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How Thermostat Setbacks Save Money

This Old House plumbing and heating expert Richard Trethewey explains how adjusting the thermostat can reduce energy consumption and save you money

In this video, This Old House plumbing and heating expert Richard Trethewey explains how adjusting the thermostat can reduce energy consumption and save you money.

Steps

1. Temperature setback is the act of adjusting the thermostat while you’re asleep or away from the house.

2. Lowering the thermostat in winter keeps the house colder, but the furnace doesn’t kick on as often, so you use—and pay for—less energy.

3. In summer, raising the thermostat makes the house warmer but prevents the air-conditioning system from running all day, which lowers your electrical bill.

4. There are several types of thermostats, including manual single thermostat, programmable clock thermostat, and smart thermostat with motion sensor that you can access via a smartphone.

5. R-value is the amount of heat that transfers from the inside of a home to the outside during the heating season, and from outside the home to the inside during the cooling season.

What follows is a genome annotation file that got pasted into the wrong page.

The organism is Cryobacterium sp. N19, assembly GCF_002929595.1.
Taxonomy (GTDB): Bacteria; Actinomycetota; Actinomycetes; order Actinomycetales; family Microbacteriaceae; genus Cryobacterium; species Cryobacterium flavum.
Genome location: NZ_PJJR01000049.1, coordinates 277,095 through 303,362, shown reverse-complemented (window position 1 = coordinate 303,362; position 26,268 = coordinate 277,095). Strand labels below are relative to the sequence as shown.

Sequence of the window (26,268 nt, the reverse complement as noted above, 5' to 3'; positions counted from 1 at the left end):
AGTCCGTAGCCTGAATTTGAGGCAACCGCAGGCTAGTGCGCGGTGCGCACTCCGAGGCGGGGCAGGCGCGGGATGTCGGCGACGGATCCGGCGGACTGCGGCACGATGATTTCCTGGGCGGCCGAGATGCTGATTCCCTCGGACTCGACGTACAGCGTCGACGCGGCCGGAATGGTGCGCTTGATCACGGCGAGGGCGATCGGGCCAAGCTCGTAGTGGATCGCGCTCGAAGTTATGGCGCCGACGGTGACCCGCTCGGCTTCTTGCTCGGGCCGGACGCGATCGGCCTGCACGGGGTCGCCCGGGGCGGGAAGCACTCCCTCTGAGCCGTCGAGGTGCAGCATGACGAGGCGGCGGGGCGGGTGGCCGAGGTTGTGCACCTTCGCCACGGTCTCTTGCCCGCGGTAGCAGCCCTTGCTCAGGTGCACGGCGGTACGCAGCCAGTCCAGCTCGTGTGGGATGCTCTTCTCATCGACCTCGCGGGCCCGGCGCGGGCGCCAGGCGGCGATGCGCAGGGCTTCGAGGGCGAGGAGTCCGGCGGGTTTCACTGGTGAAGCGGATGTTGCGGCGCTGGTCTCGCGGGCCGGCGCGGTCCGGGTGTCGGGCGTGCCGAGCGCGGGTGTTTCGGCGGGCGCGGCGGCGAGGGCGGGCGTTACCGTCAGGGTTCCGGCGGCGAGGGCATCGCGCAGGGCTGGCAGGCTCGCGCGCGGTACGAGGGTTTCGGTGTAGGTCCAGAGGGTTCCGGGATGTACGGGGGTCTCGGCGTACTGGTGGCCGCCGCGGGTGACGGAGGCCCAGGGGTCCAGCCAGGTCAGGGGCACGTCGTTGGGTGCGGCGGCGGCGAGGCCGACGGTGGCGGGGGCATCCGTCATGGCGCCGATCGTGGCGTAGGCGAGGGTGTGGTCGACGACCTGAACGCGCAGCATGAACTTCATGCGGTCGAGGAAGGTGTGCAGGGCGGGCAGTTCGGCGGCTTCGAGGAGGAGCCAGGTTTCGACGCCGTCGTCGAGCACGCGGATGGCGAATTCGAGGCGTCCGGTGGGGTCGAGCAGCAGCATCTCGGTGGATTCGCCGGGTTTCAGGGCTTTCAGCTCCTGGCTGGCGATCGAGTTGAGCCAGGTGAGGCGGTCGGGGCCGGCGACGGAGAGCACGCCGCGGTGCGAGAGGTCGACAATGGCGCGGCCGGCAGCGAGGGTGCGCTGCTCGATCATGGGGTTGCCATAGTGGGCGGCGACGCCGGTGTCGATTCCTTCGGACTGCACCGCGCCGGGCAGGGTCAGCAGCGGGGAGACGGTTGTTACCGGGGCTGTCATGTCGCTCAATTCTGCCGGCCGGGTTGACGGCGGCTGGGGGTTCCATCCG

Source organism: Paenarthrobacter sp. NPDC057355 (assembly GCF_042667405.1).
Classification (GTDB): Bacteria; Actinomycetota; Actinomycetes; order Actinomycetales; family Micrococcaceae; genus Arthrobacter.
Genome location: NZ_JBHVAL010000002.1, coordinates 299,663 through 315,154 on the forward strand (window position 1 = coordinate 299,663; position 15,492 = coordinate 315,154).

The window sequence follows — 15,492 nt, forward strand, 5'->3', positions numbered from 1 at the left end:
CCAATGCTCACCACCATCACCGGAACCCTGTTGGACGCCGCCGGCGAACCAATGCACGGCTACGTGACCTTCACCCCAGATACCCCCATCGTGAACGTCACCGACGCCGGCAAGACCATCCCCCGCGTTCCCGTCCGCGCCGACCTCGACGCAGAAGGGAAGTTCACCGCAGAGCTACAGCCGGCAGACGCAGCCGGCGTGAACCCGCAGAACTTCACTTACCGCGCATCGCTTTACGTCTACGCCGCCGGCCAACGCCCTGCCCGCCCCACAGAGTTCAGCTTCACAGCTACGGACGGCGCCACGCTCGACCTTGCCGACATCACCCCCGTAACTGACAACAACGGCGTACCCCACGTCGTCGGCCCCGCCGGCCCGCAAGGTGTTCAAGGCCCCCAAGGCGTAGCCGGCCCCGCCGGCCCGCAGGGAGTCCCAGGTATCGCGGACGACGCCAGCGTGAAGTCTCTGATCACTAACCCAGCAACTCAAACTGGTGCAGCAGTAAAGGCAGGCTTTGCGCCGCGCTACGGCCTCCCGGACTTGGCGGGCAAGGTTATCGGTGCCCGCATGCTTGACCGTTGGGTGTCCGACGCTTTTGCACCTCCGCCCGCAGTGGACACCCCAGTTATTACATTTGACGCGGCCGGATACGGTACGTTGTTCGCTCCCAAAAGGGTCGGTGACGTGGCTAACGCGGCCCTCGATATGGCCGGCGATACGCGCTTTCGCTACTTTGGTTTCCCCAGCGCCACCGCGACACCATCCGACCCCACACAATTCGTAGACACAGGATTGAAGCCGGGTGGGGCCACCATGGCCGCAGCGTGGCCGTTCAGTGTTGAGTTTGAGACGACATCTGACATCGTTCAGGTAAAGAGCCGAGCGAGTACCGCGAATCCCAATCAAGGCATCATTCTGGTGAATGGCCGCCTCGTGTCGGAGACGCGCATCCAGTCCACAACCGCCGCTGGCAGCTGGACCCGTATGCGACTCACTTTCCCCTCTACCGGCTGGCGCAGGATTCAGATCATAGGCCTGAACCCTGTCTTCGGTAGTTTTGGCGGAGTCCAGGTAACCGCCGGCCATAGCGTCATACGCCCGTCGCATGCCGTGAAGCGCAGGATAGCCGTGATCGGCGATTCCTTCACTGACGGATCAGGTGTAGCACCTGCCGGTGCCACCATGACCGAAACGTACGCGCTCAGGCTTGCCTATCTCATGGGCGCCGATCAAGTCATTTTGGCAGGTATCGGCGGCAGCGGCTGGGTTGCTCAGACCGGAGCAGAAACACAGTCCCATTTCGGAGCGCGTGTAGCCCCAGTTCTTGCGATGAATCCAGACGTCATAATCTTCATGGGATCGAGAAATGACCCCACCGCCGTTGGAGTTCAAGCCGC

6. Delta T refers to the temperature difference reflected by heat transfer.

7. Imagine it’s zero degrees outside and the thermostat is set at 70 degrees, which is called the target temperature.

8. If you lower the thermostat to 60 degrees, less heat will transfer to the outside because there’s less of a temperature difference between the indoor and outdoor temperatures.

9. According to the Department of Energy, for every degree you lower the target temperature, you’ll save 1% of fuel over an 8-hour period. In the above example, you would save 10% on your heating bill.

10. The amount of energy it takes to reheat a home will always be less than if you didn’t lower the thermostat and the furnace kicked on and off all day. The same is true in summer with air-conditioning costs.

11. Don’t use a clock thermostat with an electric heat pump, super-insulated house, or radiant-heat system.